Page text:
Another great question is, “How does it get any better than this?” Obviously, if you’re stuck or unsatisfied in your work, you are looking for how it can get better. This question obviously applies to these situations.
What if you also applied to this question to work you were satisfied with? Might that open up the possibility of making it even greater? This question takes the cap off what you maybe considered all you were capable of, or all you could imagine is possible.
“Often it’s what we think we have right about something that sticks us and creates far more limitations than the things we’ve judged we have wrong,” says Douglas. Asking, “How does it get any better than this?” allows even that which we’ve decided we’ve already gotten right to move and change into something even better.
You can only experience being stuck in your creative work by buying into your finiteness and denying the infiniteness of your being and your creativity. Those infinite possibilities still lurk inside you somewhere! You may be just having temporary difficulty in finding them. In a circumstance like this, a question that can unlock that block is, “What am I denying that I know, or pretending I don’t know?”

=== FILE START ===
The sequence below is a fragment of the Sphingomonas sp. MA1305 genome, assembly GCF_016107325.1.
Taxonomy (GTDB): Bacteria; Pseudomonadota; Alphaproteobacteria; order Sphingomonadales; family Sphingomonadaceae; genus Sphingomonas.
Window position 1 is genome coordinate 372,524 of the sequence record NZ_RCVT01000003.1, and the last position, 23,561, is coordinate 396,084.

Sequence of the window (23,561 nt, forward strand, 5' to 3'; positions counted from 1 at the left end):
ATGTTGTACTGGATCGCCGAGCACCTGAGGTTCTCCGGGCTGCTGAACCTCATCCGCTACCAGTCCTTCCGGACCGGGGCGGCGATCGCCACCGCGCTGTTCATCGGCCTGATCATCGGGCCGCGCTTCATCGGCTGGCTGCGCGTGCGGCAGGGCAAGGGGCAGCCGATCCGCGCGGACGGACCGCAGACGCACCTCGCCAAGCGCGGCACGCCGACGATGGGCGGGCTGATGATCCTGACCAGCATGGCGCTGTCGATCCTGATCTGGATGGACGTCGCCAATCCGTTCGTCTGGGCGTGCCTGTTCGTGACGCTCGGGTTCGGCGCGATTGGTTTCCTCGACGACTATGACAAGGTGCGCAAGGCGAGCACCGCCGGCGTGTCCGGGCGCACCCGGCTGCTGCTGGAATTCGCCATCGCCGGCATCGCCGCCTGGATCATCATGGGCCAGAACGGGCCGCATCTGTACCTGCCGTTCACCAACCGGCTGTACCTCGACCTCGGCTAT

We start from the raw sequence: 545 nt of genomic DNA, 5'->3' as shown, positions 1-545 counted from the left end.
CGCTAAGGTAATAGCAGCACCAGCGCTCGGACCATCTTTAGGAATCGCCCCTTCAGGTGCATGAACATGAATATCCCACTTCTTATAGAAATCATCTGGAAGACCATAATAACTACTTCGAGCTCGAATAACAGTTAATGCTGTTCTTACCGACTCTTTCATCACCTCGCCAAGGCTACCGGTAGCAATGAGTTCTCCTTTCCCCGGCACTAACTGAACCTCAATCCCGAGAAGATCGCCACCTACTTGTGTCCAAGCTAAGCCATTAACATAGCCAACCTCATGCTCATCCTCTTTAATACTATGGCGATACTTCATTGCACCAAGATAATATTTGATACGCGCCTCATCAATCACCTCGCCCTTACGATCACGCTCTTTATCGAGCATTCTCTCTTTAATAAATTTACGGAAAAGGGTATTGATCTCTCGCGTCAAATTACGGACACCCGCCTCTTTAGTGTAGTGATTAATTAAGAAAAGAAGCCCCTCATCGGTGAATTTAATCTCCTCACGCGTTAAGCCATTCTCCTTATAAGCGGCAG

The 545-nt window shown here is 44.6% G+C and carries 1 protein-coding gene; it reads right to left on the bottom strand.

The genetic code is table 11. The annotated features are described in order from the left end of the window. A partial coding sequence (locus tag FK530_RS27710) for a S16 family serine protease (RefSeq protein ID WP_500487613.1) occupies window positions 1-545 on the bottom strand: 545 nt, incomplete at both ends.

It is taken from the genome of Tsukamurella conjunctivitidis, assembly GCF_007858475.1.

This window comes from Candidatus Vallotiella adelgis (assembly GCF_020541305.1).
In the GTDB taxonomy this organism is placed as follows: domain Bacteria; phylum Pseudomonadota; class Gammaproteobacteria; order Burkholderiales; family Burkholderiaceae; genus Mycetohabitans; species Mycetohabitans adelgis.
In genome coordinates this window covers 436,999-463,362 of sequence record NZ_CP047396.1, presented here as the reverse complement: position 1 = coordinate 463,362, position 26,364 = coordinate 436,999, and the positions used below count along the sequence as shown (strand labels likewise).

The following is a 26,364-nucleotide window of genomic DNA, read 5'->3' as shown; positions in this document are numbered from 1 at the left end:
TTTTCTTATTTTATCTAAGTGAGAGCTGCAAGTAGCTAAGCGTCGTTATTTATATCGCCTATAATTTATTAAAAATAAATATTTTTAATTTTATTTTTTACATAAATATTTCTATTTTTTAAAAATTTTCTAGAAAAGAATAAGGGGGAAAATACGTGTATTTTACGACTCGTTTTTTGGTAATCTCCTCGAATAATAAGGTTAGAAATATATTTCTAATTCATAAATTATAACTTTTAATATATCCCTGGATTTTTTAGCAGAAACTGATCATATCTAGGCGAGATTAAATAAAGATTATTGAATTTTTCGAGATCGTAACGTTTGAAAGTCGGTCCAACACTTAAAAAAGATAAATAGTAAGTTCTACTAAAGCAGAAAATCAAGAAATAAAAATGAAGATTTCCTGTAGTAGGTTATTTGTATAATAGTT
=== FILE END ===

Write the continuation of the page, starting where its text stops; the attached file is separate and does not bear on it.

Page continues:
For the most success in asking all these questions, it’s best to have an open mind and be willing to receive the answers, however the universe sends them to you. They may not come as a text on your cell phone. You may overhear a conversation in a restaurant, glimpse a newspaper headline out of the corner of your eye, or hear some unique information while channel surfing past a channel that you normally never watch.